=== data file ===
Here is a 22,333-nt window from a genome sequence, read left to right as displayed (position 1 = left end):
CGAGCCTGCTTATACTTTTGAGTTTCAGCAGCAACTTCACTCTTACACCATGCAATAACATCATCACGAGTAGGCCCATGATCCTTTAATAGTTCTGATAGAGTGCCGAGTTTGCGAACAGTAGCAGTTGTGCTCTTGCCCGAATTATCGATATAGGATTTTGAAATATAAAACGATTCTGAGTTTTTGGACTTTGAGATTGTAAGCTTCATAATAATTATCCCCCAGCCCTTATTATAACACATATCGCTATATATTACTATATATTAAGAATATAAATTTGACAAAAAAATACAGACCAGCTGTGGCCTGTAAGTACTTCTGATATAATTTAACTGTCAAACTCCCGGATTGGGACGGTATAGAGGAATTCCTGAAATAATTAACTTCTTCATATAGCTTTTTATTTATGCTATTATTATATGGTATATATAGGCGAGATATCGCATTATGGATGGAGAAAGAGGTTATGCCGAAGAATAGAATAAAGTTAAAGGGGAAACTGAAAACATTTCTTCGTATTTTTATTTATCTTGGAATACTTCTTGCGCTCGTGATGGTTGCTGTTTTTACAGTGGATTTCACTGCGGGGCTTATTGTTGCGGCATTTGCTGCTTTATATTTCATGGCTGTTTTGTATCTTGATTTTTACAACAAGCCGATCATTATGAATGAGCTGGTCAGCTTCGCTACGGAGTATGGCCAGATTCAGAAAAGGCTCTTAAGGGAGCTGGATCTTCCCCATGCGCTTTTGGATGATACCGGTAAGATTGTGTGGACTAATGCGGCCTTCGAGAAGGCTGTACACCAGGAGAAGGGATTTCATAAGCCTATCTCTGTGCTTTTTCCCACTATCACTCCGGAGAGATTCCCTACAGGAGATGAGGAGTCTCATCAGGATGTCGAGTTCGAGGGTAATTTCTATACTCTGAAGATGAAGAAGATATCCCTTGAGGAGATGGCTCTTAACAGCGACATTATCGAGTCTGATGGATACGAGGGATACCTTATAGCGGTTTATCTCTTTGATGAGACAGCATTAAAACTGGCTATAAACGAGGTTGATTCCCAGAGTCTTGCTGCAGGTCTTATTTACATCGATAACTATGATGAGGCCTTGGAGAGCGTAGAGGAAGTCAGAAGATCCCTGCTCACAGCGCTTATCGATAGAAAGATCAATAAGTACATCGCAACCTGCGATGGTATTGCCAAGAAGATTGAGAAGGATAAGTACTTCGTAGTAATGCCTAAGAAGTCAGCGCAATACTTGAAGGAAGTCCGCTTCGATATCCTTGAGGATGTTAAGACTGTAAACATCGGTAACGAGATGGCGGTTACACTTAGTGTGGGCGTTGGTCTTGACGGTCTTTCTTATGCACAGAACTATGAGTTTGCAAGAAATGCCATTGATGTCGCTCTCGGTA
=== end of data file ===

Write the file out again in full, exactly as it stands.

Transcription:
Here is a 22,333-nt window from a genome sequence, read left to right as displayed (position 1 = left end):
CGAGCCTGCTTATACTTTTGAGTTTCAGCAGCAACTTCACTCTTACACCATGCAATAACATCATCACGAGTAGGCCCATGATCCTTTAATAGTTCTGATAGAGTGCCGAGTTTGCGAACAGTAGCAGTTGTGCTCTTGCCCGAATTATCGATATAGGATTTTGAAATATAAAACGATTCTGAGTTTTTGGACTTTGAGATTGTAAGCTTCATAATAATTATCCCCCAGCCCTTATTATAACACATATCGCTATATATTACTATATATTAAGAATATAAATTTGACAAAAAAATACAGACCAGCTGTGGCCTGTAAGTACTTCTGATATAATTTAACTGTCAAACTCCCGGATTGGGACGGTATAGAGGAATTCCTGAAATAATTAACTTCTTCATATAGCTTTTTATTTATGCTATTATTATATGGTATATATAGGCGAGATATCGCATTATGGATGGAGAAAGAGGTTATGCCGAAGAATAGAATAAAGTTAAAGGGGAAACTGAAAACATTTCTTCGTATTTTTATTTATCTTGGAATACTTCTTGCGCTCGTGATGGTTGCTGTTTTTACAGTGGATTTCACTGCGGGGCTTATTGTTGCGGCATTTGCTGCTTTATATTTCATGGCTGTTTTGTATCTTGATTTTTACAACAAGCCGATCATTATGAATGAGCTGGTCAGCTTCGCTACGGAGTATGGCCAGATTCAGAAAAGGCTCTTAAGGGAGCTGGATCTTCCCCATGCGCTTTTGGATGATACCGGTAAGATTGTGTGGACTAATGCGGCCTTCGAGAAGGCTGTACACCAGGAGAAGGGATTTCATAAGCCTATCTCTGTGCTTTTTCCCACTATCACTCCGGAGAGATTCCCTACAGGAGATGAGGAGTCTCATCAGGATGTCGAGTTCGAGGGTAATTTCTATACTCTGAAGATGAAGAAGATATCCCTTGAGGAGATGGCTCTTAACAGCGACATTATCGAGTCTGATGGATACGAGGGATACCTTATAGCGGTTTATCTCTTTGATGAGACAGCATTAAAACTGGCTATAAACGAGGTTGATTCCCAGAGTCTTGCTGCAGGTCTTATTTACATCGATAACTATGATGAGGCCTTGGAGAGCGTAGAGGAAGTCAGAAGATCCCTGCTCACAGCGCTTATCGATAGAAAGATCAATAAGTACATCGCAACCTGCGATGGTATTGCCAAGAAGATTGAGAAGGATAAGTACTTCGTAGTAATGCCTAAGAAGTCAGCGCAATACTTGAAGGAAGTCCGCTTCGATATCCTTGAGGATGTTAAGACTGTAAACATCGGTAACGAGATGGCGGTTACACTTAGTGTGGGCGTTGGTCTTGACGGTCTTTCTTATGCACAGAACTATGAGTTTGCAAGAAATGCCATTGATGTCGCTCTCGGTA